Research limitations/implications

The findings are limited to calculable data, e.g. number of used social media accounts, posts and followers which were available through a content and Web analysis at the time of investigation.

Practical implications

A more detailed content analysis, as well as a more differentiated analysis of users, must be conducted in the future.

Originality/value

This paper is one of the first that presents a global comparison of governmental social media use of cities of the knowledge society and compares different social media platforms.

Details

Transforming Government: People, Process and Policy, vol. 9 no. 2
Type: Research Article
ISSN: 1750-6166

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Article

Graham P. Cornish

The term “library management” covers many different aspects of the way that a library is operated and conjures up different concepts in the minds of different people…

Abstract

The term “library management” covers many different aspects of the way that a library is operated and conjures up different concepts in the minds of different people, depending on their own interests, agendas and requirements. Research into the subject is even more difficult to define because the application of research in one field can be vital to the development of another. Some researchers would not consider their research central to library matters at all, whereas the practising librarian might well see it as casting new light on a difficult area of understanding or development.

Details

Library Management, vol. 17 no. 6
Type: Research Article
ISSN: 0143-5124

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Book part

Abstract

Details

Advances in Librarianship
Type: Book
ISBN: 978-1-84950-979-4

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Book part

As a new editor faced with a short deadline, it was gratifying to receive a large number of outstanding submissions in the past 6 months. This volume focuses on topics…

Abstract

As a new editor faced with a short deadline, it was gratifying to receive a large number of outstanding submissions in the past 6 months. This volume focuses on topics that push the edge in our increasingly electronically driven world. Not only is the field of library and information science awash in changes wrought by rapidly evolving technologies but so are almost all sectors that touch our daily lives. From e-banking to movies delivered through Wii and to smart phones with webcams and GPS applications, we face complexities that can paralyze us or make us embrace the digital environment. As our information environment becomes enriched, so do the challenges of keeping current as individuals and as librarians and information scientists. The most troublesome quandary is how we can learn from these early days of becoming digital to plan and accept changes in our work, our learning environments, and our personal and family lives. Just as industrialization changed the world a century ago, the digital explosion is causing another radical shift in our world.

Details

Advances in Librarianship
Type: Book
ISBN: 978-1-84950-979-4

Content available
Article

Wolfgang Lattacher and Malgorzata Anna Wdowiak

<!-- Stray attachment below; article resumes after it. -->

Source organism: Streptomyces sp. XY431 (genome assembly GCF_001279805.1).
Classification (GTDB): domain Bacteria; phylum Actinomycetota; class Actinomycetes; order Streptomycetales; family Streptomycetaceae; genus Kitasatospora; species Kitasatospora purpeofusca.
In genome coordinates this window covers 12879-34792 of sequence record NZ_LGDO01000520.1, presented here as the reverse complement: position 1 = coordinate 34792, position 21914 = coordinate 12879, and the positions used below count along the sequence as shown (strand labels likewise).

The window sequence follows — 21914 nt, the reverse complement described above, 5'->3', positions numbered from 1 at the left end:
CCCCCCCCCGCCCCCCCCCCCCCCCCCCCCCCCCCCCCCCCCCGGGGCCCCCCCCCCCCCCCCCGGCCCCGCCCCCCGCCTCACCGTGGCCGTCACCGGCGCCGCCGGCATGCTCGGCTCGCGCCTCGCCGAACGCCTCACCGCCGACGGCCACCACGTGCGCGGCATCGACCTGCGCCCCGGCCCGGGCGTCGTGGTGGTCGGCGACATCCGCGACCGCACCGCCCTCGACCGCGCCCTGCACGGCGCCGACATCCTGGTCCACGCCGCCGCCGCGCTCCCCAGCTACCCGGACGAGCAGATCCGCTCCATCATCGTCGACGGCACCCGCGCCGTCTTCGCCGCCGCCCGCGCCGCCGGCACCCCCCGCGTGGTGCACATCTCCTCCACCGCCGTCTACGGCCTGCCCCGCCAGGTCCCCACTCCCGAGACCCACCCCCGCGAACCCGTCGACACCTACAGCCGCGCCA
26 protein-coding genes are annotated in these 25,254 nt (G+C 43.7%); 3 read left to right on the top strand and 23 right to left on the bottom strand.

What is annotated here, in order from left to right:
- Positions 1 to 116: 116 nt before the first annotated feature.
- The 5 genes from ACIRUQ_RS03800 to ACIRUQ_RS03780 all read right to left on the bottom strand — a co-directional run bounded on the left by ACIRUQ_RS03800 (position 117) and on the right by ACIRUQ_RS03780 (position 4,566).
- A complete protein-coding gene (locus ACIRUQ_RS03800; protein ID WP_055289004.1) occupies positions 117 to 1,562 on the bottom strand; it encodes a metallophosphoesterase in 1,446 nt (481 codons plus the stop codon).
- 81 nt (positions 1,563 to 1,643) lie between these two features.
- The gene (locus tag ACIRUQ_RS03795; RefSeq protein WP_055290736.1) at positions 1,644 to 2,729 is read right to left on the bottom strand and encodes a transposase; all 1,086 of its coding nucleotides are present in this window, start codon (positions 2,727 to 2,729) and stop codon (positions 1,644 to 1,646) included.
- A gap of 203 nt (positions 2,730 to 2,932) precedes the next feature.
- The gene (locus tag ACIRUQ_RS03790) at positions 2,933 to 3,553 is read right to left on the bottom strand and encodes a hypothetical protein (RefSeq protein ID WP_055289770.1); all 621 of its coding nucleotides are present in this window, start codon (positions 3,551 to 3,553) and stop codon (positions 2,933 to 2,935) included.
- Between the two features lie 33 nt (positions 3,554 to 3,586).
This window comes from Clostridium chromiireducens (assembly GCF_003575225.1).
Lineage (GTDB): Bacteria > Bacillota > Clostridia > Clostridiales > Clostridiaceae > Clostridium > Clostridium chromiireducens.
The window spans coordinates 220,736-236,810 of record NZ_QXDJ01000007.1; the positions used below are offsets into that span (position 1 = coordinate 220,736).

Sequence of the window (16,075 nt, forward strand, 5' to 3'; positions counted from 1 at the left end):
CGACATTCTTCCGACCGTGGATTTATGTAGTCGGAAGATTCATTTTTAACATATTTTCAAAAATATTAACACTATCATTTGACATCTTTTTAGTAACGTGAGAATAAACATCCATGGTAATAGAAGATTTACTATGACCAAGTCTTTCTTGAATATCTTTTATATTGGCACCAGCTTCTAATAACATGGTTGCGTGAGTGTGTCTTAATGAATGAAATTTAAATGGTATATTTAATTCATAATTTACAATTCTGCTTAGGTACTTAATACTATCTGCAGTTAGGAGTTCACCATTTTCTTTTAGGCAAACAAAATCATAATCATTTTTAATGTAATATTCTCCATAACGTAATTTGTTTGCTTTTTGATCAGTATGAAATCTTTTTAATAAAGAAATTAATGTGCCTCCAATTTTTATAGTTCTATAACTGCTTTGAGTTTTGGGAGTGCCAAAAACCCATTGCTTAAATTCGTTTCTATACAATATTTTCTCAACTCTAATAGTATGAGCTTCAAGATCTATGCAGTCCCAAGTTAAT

Failure plays a pivotal role in entrepreneurial learning. Knowledge of the learning process that enables an entrepreneur to re-emerge stronger after a failure, though…

Abstract

Purpose

Failure plays a pivotal role in entrepreneurial learning. Knowledge of the learning process that enables an entrepreneur to re-emerge stronger after a failure, though considerable, is fragmented. This paper systematically collects relevant literature, assigns it to the stages of the experiential learning process (concrete experience, reflective observation, abstract conceptualization, active experimentation; Kolb, 1984), evaluates the research coverage of each stage and identifies promising avenues for future research.

Design/methodology/approach

This systematic literature review follows the guidelines articulated by Short (2009) and Tranfield et al. (2003), using Web of Science and EBSCO as primary data sources. Kolb’s (1984) experiential learning theory provides a basis for organizing the identified material into a framework of entrepreneurial learning from failure.

Findings

The literature provides insights on all stages of the process of entrepreneurial learning from failure. Particularly well elaborated are the nature of failure and its triggering effect for reflection, the factors influencing reflection, the contents of the resulting learning and their application in entrepreneurial re-emergence. Other topics remain under-researched, including alternative modes of recovery, the impact of personal attributes upon reflection, the cognitive processes underlying reflection, the transformation of failure-based observations into logically sound concepts and the application of this learning in non-entrepreneurial contexts.

Originality/value

This review provides the most complete overview of research into the process of entrepreneurial learning from failure. The systematic, theory-based mapping of this literature takes stock of current knowledge and proposes areas for future research.

Details

International Journal of Entrepreneurial Behavior & Research, vol. 26 no. 5
Type: Research Article
ISSN: 1355-2554

Keywords